Using indigenous microorganisms (IM) as input materials, Nguyen Thi Minh from the Vietnam Academy of Agriculture has created biological products to improve soil which have lower cost and equal effectiveness compared with imports.
Vietnam is among the top chemical fertilizer users in the world with 7.7 million tons a year sold every year. This has resulted in a high rate of degraded soil, according to the Forest Protection Department.
This situation also exists in many other countries. Foreign investors are spending big money every year to research and develop preparations to upgrade soil quality. Vietnamese enterprises are also making similar preparations to use on Vietnamese soil.
However, the products now available in Vietnam are mostly biological or chemical products which make the soil more moist and stimulate plants to develop.
But these preparations have weak points, including the limited time of use, just several months, since they contain live microorganisms such as photosynthetic bacteria, lactic bacteria and yeast.
This means that when the products reach farmers, they only have a very short time to use them as the quality of products is unstable.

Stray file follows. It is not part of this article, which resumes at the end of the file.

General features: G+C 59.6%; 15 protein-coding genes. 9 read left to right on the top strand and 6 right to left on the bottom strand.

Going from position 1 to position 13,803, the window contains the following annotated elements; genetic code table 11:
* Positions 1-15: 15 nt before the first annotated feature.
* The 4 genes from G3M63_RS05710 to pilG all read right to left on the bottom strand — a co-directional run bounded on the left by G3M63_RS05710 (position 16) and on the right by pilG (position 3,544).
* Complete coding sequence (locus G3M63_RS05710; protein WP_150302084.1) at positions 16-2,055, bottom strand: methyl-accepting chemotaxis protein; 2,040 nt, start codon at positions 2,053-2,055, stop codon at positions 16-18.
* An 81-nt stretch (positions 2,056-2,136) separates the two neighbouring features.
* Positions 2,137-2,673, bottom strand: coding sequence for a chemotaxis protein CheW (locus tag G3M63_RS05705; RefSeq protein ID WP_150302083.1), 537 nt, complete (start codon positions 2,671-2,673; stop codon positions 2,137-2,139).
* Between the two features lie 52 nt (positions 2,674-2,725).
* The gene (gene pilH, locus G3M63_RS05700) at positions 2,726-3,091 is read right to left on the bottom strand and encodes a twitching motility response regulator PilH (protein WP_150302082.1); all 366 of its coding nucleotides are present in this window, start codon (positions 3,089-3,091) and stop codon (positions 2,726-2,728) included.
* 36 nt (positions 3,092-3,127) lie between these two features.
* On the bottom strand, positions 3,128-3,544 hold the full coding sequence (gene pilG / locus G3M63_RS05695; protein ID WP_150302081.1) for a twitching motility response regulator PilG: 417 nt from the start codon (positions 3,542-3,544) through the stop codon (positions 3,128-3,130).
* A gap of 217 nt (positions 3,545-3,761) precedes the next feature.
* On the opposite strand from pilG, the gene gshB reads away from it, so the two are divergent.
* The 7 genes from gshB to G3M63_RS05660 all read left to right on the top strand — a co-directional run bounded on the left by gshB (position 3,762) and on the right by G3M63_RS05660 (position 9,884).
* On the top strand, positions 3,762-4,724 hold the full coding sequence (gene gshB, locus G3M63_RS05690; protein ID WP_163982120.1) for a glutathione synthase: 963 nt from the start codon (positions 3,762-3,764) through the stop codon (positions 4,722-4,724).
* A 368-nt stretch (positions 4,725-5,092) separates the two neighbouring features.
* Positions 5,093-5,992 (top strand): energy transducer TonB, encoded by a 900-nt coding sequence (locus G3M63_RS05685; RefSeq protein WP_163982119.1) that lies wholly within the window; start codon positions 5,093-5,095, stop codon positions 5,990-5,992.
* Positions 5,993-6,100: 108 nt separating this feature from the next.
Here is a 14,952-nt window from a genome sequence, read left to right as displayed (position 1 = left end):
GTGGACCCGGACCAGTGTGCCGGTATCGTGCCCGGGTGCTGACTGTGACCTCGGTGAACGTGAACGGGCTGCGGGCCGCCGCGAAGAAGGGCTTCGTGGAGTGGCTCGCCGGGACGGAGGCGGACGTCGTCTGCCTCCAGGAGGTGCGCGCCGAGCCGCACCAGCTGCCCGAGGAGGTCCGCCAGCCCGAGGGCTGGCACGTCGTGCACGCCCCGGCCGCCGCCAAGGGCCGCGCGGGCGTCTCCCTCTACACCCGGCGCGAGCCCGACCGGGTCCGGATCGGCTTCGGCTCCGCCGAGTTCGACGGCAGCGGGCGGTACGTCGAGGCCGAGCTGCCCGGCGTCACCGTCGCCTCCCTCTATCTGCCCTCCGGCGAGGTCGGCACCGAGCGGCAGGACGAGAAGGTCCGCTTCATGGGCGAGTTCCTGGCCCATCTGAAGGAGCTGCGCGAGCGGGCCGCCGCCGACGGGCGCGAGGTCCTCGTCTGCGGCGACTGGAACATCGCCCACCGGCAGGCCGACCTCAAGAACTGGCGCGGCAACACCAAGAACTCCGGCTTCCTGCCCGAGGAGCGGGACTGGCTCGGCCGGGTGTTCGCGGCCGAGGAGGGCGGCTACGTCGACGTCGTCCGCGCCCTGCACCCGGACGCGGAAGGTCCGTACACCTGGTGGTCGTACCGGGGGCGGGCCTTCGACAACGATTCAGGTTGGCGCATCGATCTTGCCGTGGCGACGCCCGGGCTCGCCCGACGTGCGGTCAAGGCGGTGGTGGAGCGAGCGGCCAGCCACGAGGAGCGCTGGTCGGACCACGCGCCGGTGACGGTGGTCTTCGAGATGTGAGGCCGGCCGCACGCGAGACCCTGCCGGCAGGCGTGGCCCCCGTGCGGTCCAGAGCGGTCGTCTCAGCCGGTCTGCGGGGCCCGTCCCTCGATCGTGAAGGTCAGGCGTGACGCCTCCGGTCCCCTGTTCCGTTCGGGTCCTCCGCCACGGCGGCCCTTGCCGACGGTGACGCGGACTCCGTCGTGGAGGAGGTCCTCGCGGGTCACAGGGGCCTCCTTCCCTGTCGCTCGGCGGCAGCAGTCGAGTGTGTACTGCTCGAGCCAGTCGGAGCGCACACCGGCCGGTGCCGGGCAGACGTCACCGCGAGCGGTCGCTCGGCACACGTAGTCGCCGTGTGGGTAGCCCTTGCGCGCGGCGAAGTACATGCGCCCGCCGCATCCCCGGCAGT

Iimported products are very expensive and unaffordable for the majority of Vietnamese farmers, around VND600,000 per liter. And they are unsuited to Vietnamese ecological conditions.
Meanwhile, imported products are very expensive and unaffordable for the majority of Vietnamese farmers, around VND600,000 per liter. And they are unsuited to Vietnamese ecological conditions.
Many products can work well in other countries, but are ineffective on Vietnam’s land because exotic microorganisms have to compete with IM, and the effects are weakened.
That was why Minh and her co-workers developed biological preparations using Arbuscular Mycorrhizae (AM) and Rhizobium.
AM is known for its ability to promote root growth and nutrient absorption, and to improve soil structure through the creation of organic matter and colloids.
According to Minh, although AM and Rhizobium are common in Vietnam soil, it was still necessary to take many steps to obtain the genera and species that fit the purposes of use.
Minh and her co-workers had to perform many steps, from sampling, isolating and reading gene codes to identifying species, and then experimenting on plant and animal tissues. This process was repeated for years before they could reach a conclusion.
Finally, the team of researchers invested in biological preparations with AM. Initial tests showed 100 percent success in vegetation recovering, even if the soil was depleted in nutrients, acidified or devastated after natural disasters.